Into the Feel Tank: Remembering Lauren Berlant and Her Concept of “Cruel Optimism”
This Week from the Radio Open Source Podcast
Open Source is the world’s longest-running podcast. Christopher Lydon circles the big ideas in culture, the arts and politics with the smartest people in the world. It’s the kind of curious, critical, high-energy conversation we’re all missing nowadays.
This mood we’re in: stuck, anxious, alone, desperate for an exit ramp, even to another bad stop on the same old highway. COVID, climate, chaos—or is it capitalism that’s trapped us? We meet broken institutions with our same old behaviors, expecting a different result, the Einstein definition of insanity. And still we say: keep hope alive. Hope! The one word on the Obama posters: it’s more urgent than experience; it was Oscar Wilde’s explanation of second marriages. Recovery, then repetition, from our Vietnam war to Iraq to Afghanistan. Disaster nostalgia. Feelings more powerful than reason. The charismatic Chicago scholar Lauren Berlant called it Cruel Optimism.
Donald Trump’s Emotion Machine is taking a dip this radio hour in Lauren Berlant’s Feel Tank. Not Think Tank, because the late Professor Berlant in a famous and influential hot-house of emotional studies at the University of Chicago decided that our politics—and our personal relationships, our path to happiness, are all fogged in by feelings we mostly misread. Our stumbling blocks are past attachments to fantasy and false hopes. Recovery, if it comes, is in saying goodbye, and moving on.
Welcome to Affect Theory, as Lauren Berlant embodied it: it’s touchy-feely and literary, not scientific. Above all it’s intuitive: akin to reading a roomful of people for emotions like anger or affection before anyone’s spoken, identifying a mood or movement in the crowd. Our three guests—Maggie Doherty, Anahid Nersessian, and Zachary Samalin—fell under Lauren Berlant’s spell as students, years before Berlant’s death this summer of a rare cancer, at the age of 63. What the students typically remember is the moment when they felt Lauren Berlant was getting personal: writing, or talking to them, about them.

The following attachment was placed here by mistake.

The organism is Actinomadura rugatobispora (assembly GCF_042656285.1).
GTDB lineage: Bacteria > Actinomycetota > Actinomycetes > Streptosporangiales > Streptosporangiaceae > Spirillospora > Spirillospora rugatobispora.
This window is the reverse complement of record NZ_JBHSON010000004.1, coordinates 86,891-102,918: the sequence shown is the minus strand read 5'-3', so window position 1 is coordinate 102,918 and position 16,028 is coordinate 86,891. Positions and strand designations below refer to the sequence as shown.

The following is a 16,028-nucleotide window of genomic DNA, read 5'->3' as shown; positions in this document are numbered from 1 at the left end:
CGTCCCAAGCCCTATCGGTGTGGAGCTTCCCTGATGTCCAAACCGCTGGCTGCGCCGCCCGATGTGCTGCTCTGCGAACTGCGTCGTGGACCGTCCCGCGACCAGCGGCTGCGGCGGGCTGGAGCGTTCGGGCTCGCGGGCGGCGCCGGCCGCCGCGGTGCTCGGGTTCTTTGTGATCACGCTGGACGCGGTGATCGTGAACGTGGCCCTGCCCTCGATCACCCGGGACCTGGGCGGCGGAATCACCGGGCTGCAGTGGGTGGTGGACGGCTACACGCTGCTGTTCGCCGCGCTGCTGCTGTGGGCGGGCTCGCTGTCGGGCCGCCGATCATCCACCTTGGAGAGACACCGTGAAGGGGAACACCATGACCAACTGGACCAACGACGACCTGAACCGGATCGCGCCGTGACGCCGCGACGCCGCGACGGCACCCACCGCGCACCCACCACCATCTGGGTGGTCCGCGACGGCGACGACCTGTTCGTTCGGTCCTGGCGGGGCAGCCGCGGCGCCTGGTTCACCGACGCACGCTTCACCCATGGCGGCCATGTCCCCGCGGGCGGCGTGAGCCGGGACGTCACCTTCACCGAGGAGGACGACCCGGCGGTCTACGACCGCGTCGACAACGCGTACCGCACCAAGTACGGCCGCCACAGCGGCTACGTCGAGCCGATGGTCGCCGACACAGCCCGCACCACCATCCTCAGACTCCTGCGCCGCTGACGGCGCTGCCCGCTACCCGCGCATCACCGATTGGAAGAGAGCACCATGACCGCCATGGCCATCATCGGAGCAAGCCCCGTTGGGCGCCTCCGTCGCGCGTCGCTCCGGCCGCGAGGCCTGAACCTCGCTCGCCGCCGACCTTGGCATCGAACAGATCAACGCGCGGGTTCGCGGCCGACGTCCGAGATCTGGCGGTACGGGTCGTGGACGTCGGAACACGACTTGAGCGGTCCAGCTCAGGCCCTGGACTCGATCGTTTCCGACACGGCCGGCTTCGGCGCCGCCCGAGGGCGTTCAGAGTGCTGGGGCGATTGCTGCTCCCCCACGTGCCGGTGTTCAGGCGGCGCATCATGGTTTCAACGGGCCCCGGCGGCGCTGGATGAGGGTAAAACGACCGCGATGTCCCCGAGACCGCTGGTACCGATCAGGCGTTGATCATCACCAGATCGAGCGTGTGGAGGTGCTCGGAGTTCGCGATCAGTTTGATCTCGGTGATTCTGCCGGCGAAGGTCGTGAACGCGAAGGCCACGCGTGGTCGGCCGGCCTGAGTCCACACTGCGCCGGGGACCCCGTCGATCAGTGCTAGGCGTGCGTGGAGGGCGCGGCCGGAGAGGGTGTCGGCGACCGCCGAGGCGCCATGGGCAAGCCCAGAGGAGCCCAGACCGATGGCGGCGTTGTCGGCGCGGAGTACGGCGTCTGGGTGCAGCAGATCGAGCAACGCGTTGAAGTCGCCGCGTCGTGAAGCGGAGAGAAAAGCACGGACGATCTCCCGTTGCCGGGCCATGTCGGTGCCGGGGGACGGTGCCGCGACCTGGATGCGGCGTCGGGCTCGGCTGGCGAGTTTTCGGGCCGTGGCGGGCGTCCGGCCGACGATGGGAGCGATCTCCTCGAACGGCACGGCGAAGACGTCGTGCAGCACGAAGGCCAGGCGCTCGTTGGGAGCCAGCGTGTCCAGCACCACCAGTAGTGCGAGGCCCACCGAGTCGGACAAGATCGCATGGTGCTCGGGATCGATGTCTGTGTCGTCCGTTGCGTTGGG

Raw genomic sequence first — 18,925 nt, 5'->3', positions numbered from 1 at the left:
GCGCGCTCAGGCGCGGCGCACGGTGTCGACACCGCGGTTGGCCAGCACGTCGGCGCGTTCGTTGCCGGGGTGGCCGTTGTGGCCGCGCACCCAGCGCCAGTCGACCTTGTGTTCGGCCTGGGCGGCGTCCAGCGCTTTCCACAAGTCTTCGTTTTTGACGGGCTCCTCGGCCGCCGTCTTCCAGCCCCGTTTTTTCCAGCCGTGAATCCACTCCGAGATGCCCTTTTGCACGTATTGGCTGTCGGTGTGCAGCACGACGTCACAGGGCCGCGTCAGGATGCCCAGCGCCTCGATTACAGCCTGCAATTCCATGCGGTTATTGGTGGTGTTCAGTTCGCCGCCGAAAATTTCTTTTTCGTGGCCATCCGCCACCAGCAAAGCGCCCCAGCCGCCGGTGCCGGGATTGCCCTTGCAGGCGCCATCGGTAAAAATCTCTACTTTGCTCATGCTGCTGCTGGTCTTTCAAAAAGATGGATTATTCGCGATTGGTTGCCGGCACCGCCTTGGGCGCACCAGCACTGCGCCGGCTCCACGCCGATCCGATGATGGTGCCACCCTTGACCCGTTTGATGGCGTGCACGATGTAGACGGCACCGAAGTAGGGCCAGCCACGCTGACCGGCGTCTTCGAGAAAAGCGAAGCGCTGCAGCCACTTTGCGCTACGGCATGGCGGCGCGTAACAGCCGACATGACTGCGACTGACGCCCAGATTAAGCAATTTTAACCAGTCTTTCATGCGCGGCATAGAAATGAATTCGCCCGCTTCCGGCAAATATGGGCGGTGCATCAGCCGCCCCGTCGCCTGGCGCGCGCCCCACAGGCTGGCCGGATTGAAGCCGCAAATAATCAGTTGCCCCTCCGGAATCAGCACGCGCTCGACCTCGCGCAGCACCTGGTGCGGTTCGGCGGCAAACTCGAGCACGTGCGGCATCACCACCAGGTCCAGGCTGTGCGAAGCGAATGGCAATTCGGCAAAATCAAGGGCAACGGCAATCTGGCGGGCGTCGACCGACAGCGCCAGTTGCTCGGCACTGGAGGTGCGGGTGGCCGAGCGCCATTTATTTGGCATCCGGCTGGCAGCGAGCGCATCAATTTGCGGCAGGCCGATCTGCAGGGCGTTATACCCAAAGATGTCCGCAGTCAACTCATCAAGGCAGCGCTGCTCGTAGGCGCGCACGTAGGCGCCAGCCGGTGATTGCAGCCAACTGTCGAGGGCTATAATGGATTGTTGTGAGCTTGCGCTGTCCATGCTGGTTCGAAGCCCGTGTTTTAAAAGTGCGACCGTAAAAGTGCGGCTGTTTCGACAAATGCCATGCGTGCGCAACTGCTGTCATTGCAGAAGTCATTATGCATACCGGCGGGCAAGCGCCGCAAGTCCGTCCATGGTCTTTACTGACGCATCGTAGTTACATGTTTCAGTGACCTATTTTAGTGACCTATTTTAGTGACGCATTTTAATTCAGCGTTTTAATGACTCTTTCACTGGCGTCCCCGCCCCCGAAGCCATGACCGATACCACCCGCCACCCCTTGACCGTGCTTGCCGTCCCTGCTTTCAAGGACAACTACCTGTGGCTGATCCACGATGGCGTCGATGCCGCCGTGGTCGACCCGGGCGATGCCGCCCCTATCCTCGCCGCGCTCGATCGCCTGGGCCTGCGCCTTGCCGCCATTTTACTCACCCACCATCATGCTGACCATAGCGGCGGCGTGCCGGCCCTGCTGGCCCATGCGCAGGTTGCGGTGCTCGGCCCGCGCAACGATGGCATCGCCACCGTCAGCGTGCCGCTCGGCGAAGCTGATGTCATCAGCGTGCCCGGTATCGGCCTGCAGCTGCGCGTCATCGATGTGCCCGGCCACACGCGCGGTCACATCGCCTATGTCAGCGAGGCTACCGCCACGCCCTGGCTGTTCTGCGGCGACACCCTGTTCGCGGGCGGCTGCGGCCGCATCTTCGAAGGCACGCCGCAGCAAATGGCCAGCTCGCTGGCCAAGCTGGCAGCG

Maggie Doherty on Berlant’s “cruel optimism” in particular American sectors:
One of the ways that we develop our fantasies or our visions of the good life, you know, comes from history. And there were moments in the United States when working in various industries, intellectual industries, literary industries like journalism, media, academia, could result in what we tend to think of as a good life. And that might mean security, economic security, a home, stability, a community. And this was kind of facilitated by some of the policies of the mid-century, the ways that the state, the welfare state was available for more people in more ways.
Those conditions no longer obtain. We don’t have a robust welfare state. We don’t have protections for people in their workplaces. The labor movement has decreased in power. Venture capital now owns a ton of media organizations and is selling them whenever it’s convenient. And so these routes toward a kind of American good life, an American style of good life, are really closed off to us.
But that often doesn’t prevent people from working in media, from becoming journalists or becoming writers, from making podcasts, from doing this kind of work that we feel attached to or we feel compelled to do. And I guess the question is: how much of our attachment ends up really, really destroying us or hurting us?
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